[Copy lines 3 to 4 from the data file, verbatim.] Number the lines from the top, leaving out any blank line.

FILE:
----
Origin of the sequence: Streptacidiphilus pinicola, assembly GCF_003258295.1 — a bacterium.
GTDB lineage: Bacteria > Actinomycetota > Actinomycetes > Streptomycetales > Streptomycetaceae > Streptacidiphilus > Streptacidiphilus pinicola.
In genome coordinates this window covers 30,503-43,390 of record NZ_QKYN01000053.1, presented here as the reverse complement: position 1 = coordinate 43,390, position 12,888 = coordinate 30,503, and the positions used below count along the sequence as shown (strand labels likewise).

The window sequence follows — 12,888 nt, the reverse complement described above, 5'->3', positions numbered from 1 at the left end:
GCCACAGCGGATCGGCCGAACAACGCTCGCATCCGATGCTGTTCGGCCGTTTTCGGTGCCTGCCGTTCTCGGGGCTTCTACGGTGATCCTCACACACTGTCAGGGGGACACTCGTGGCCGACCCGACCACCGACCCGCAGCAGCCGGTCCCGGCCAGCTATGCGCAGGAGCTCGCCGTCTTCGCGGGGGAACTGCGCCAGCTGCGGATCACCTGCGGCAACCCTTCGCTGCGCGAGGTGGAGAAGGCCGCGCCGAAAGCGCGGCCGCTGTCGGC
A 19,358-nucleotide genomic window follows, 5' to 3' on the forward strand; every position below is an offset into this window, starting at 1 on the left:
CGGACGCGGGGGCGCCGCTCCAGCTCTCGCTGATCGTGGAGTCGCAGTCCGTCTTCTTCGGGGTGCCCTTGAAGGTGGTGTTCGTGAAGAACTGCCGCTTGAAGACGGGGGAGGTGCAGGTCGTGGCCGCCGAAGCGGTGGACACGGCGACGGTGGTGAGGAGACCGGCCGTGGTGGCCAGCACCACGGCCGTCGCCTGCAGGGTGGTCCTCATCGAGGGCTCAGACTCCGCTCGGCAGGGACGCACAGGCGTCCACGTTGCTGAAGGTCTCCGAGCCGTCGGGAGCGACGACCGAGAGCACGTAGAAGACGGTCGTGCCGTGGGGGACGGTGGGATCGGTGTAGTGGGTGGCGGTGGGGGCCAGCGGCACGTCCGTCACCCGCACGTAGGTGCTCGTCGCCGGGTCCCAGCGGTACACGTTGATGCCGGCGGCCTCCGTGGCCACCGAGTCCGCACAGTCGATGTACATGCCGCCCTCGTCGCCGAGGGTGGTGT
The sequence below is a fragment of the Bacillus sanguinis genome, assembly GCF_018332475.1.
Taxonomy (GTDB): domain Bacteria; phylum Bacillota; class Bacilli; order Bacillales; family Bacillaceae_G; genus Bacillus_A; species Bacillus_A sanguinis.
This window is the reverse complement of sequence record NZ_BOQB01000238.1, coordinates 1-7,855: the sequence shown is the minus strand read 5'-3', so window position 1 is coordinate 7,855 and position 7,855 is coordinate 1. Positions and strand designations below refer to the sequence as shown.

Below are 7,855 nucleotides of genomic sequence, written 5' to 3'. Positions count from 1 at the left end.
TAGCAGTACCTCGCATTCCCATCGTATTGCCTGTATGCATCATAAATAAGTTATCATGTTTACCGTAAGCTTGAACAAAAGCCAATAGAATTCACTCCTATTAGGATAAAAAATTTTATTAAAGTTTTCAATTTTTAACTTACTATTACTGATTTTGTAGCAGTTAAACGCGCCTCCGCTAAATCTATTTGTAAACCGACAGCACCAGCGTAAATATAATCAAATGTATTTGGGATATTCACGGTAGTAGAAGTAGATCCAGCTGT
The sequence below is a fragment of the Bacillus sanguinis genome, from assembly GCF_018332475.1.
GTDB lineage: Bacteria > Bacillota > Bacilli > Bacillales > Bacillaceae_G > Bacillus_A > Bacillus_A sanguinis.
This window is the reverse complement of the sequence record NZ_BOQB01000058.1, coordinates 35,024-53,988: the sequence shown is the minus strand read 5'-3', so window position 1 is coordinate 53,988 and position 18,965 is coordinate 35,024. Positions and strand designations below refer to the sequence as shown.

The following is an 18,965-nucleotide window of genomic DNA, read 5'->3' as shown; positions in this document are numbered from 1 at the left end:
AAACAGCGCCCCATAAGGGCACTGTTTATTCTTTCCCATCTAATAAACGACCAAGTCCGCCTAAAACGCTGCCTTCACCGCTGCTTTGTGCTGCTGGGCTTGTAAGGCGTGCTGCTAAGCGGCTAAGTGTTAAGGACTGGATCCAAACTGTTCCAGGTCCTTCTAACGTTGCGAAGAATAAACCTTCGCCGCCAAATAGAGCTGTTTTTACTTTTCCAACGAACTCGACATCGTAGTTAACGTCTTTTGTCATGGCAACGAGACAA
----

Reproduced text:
In genome coordinates this window covers 30,503-43,390 of record NZ_QKYN01000053.1, presented here as the reverse complement: position 1 = coordinate 43,390, position 12,888 = coordinate 30,503, and the positions used below count along the sequence as shown (strand labels likewise).

The window sequence follows — 12,888 nt, the reverse complement described above, 5'->3', positions numbered from 1 at the left end: